The commission would review current and proposed laws and regulations, at both the state and federal levels, and determine whether legal action is appropriate. They would also develop criteria for who could receive money from the fund.

Money from the fund could be used to support legal action brought by either individuals or entities involved in the Maine lobster industry, brought by the Maine Attorney General’s office, or in defense of either individuals or entities accused of violating regulations.

Commissioners would not have term limits and the commission would exist until November 1, 2032. At the time the commission is abolished, any money in the legal fund would be split between the Lobster Marketing Collaborative and the lobster management fund. If neither of those entities exist, the money would go to the DMR.

Senate President Troy Jackson (D-Aroostook), a co-sponsor of LD 1916, testified in favor of the bill. Jackson called new federal regulations “incredibly harmful and dangerous.”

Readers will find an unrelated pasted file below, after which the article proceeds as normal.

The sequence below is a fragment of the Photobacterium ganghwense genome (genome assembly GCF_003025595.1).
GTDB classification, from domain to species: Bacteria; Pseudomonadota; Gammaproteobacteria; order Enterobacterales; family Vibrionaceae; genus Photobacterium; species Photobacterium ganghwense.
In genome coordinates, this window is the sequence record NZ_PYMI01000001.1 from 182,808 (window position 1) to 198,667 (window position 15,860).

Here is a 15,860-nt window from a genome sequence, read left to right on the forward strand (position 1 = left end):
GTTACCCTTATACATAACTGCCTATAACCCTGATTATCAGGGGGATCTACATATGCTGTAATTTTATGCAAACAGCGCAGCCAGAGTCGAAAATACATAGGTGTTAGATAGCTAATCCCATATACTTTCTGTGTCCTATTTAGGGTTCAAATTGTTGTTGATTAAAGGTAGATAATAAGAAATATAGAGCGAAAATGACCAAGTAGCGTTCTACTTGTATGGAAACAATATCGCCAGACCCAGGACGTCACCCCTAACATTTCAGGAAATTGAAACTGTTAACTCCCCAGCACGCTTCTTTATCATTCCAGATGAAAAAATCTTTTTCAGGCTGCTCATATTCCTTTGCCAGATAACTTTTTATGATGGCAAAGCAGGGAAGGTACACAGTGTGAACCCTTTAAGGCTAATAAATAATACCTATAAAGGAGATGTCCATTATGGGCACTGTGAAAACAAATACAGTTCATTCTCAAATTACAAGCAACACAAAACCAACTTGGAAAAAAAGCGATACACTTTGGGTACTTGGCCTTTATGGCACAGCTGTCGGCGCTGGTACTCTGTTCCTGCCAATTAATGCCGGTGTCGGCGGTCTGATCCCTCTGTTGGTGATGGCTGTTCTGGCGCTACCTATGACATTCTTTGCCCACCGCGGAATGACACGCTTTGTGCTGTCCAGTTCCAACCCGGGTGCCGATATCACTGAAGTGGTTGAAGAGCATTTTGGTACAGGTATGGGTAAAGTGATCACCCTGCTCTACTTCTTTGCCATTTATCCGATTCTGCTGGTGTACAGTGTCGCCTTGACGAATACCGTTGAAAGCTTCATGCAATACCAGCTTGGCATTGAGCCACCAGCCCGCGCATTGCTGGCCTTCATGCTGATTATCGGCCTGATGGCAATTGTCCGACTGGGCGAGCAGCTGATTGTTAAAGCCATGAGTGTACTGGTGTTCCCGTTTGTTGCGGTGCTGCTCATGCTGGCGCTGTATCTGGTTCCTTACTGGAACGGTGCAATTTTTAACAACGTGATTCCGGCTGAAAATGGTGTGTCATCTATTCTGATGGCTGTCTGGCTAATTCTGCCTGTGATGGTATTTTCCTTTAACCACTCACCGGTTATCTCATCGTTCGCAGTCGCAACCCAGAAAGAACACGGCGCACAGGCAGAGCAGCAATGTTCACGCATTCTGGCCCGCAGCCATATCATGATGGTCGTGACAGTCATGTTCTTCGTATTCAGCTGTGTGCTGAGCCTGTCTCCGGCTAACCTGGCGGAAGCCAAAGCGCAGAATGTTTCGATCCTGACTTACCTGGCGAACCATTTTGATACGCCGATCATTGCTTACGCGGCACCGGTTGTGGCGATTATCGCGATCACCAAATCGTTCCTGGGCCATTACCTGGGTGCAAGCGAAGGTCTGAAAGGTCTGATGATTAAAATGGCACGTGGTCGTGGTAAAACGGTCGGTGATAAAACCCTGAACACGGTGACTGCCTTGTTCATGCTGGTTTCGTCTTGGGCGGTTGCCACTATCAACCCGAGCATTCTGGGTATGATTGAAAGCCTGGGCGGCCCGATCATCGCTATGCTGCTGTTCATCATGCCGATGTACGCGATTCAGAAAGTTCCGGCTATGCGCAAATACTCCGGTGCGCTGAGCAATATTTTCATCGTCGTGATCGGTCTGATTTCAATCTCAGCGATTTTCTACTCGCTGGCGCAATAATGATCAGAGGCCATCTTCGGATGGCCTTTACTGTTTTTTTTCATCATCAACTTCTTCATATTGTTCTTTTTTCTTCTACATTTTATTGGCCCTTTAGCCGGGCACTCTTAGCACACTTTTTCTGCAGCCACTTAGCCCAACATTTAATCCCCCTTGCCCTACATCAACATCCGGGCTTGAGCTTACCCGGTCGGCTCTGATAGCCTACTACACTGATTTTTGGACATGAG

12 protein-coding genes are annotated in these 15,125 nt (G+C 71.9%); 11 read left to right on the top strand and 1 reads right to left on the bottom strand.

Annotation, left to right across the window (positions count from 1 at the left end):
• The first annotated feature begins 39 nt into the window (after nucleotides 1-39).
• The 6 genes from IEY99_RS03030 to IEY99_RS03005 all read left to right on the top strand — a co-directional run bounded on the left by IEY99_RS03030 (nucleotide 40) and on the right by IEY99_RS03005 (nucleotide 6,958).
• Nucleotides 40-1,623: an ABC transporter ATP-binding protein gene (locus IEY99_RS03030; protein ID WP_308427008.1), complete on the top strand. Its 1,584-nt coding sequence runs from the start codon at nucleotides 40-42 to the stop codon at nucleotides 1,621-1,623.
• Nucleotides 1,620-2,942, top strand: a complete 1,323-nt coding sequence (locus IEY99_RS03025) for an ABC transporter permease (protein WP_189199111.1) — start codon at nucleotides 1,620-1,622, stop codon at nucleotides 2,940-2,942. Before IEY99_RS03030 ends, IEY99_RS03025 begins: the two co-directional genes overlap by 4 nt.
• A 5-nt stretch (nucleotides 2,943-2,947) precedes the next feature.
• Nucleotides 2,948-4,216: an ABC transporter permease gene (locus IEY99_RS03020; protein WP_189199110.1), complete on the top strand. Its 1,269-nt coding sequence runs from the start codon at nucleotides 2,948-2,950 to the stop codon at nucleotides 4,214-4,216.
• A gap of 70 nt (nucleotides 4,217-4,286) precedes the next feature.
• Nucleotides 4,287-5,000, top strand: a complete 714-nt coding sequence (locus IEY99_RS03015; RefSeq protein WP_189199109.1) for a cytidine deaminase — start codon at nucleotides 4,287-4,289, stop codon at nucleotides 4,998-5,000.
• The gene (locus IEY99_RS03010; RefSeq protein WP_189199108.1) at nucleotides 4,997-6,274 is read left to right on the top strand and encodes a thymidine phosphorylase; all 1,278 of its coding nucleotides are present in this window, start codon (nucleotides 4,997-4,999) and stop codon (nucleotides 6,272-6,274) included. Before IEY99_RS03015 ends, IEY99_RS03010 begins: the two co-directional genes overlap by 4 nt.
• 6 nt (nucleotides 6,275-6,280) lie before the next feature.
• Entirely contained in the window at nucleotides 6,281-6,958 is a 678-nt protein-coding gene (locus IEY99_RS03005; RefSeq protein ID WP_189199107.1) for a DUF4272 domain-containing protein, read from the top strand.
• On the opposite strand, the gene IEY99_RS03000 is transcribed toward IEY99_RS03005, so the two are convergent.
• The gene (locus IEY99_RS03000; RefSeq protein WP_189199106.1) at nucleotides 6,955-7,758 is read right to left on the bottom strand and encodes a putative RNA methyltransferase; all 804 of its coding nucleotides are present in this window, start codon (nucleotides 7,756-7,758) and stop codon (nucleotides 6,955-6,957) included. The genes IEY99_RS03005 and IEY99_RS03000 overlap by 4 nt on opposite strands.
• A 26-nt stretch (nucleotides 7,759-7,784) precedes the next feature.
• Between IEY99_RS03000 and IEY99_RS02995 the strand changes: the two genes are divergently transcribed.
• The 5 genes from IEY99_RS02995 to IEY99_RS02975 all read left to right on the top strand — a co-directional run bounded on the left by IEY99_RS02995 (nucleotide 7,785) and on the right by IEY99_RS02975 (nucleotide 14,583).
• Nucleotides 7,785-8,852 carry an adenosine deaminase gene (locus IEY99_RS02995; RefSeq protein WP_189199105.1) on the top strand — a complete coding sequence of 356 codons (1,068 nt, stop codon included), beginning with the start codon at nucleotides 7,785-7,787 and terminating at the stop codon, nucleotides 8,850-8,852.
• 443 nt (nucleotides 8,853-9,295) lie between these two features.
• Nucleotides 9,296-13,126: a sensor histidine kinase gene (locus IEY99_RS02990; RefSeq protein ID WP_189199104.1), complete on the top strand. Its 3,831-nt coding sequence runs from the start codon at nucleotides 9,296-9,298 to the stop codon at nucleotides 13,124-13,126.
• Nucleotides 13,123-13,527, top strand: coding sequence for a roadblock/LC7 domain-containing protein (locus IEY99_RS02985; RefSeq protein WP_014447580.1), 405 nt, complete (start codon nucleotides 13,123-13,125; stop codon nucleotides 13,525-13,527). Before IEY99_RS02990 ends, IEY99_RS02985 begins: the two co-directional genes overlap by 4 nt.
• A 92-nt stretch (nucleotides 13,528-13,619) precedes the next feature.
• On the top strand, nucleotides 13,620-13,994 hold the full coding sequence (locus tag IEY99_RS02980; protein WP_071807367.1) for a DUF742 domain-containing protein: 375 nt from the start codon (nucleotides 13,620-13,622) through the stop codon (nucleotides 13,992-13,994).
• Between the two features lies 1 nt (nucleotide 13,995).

“Creating a legal defense fund is one practical step that we can take right now to give this essential industry the tools they need to challenge laws, rules, and regulations that would have a negative impact on lobstering and on the state as a whole. It would also put that funding in the hands of people with the expertise to determine how the funds can best be used,” Jackson said.

Testimony from the lobster industry was split between individuals in favor of and against the bill. 

Virginia Olsen, president of the Maine Lobstering Union, testified in favor of the bill, but the Maine Lobsterman’s Union and the Lobster Marketing Collaborative spoke against the bill. Department of Marine Resources Commissioner Patrick Keliher also testified against the bill.

“If we don’t responsibly defend our fishery, we will not need the Lobster Management Fund or the Marketing Collaborative in the next 10 years,” Olsen said.